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Community Dent Oral Epidemiol. 2015 Aug;43(4):366-74. doi: 10.1111/cdoe.12161. Epub 2015 Mar 16.

Factors associated with early childhood caries incidence among high caries-risk children.

Author information

1
Department of Preventive and Community Dentistry, College of Dentistry, University of Iowa, Iowa City, IA, USA.
2
Department of Epidemiology, College of Public Health, University of Iowa, Iowa City, IA, USA.
3
Department of Pediatric Dentistry, School of Dentistry, University of Alabama at Birmingham, Birmingham, AL, USA.
4
Department of Biostatistics, School of Public Health, University of Alabama at Birmingham, Birmingham, AL, USA.
5
Department of Epidemiology, University of Alabama at Birmingham, Birmingham, AL, USA.
6
School of Nursing and Department of Health Behavior, School of Public Health, University of Alabama at Birmingham, Birmingham, AL, USA.
7
Department of Biostatistics, College of Public Health, University of Iowa, Iowa City, IA, USA.

Abstract

OBJECTIVES:

To assess the relationships between different behavioral factors and Early Childhood Caries (ECC) in African-American pre-school children.

METHODS:

Ninety-six African-American children aged 3-22 months old at baseline were recruited from a high caries risk, non-fluoridated African-American community in Uniontown, Alabama. The children had dental examinations annually following World Health Organization (WHO) criteria at mean ages 1.1, 2.0, 3.1 and 4.0 years. All children received fluoride varnish application at each study visit. Parents provided oral hygiene and dietary information semiannually by completing questionnaires. Area-under-the-curve (AUC) with the trapezoidal rule was used to summarize longitudinal exposure data. Bivariate and multivariable relationships between ECC incidence and behavioral risk factors were assessed using logistic regression and negative binomial modeling for dichotomous and count dependent variables, respectively, with the independent variables defined at age 1, age 3 and as the AUC.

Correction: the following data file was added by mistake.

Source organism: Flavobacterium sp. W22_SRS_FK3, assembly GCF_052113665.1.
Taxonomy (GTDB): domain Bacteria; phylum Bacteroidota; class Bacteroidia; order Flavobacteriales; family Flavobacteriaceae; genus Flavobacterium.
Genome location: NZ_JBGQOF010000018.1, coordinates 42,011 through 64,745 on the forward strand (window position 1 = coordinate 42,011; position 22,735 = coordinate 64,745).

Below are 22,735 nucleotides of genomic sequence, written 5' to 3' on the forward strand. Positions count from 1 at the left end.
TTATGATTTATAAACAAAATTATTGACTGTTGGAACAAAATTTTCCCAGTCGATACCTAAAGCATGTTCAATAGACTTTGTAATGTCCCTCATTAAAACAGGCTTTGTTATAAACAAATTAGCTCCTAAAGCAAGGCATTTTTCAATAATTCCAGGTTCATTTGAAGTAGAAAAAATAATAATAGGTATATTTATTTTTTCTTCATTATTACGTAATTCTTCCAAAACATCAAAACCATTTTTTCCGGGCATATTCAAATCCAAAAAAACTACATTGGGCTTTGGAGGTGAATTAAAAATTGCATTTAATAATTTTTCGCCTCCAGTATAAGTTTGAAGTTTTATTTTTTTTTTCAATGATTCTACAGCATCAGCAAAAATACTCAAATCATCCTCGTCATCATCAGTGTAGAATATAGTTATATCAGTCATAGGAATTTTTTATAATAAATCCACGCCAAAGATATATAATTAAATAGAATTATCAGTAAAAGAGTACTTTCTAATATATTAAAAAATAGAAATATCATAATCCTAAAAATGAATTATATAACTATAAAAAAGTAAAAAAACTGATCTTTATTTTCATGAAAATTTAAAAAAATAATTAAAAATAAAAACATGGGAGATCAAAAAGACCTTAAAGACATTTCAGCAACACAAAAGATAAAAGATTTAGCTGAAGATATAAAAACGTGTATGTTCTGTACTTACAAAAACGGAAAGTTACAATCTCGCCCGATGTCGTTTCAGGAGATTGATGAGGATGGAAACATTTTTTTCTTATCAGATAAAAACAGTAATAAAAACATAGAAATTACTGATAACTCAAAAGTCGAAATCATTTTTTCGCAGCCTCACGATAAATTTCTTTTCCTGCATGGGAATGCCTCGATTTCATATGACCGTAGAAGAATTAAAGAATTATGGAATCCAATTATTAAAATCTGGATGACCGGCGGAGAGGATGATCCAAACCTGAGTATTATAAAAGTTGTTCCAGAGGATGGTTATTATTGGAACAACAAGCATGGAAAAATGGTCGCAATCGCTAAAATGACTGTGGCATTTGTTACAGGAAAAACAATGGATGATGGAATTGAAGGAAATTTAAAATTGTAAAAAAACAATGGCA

RESULTS:

Greater frequency of toothbrushing and greater AUC composite of daily frequency of consumption of 100% juices were associated with lower incidence of dental caries (P-values = 0.01 and 0.049, ORs = 0.34 and 0.37, respectively). Greater AUC of daily frequency of consumption of sweetened foods and history of a previous visit to a dentist by age 3 were associated with greater incidence of ECC (ORs = 9.22 and 4.57, P-values = 0.002 and 0.03, respectively).

CONCLUSION:

For these children living in a non-fluoridated community, more frequent consumption of sweetened food, less frequent consumption of 100% juice, less frequent toothbrushing, and reporting a previous visit to a dentist were significantly associated with greater ECC incidence.

KEYWORDS:

early childhood caries; high risk; oral hygiene

PMID:
25777317
PMCID:
PMC4911172
DOI:
10.1111/cdoe.12161
[Indexed for MEDLINE]
Free PMC Article

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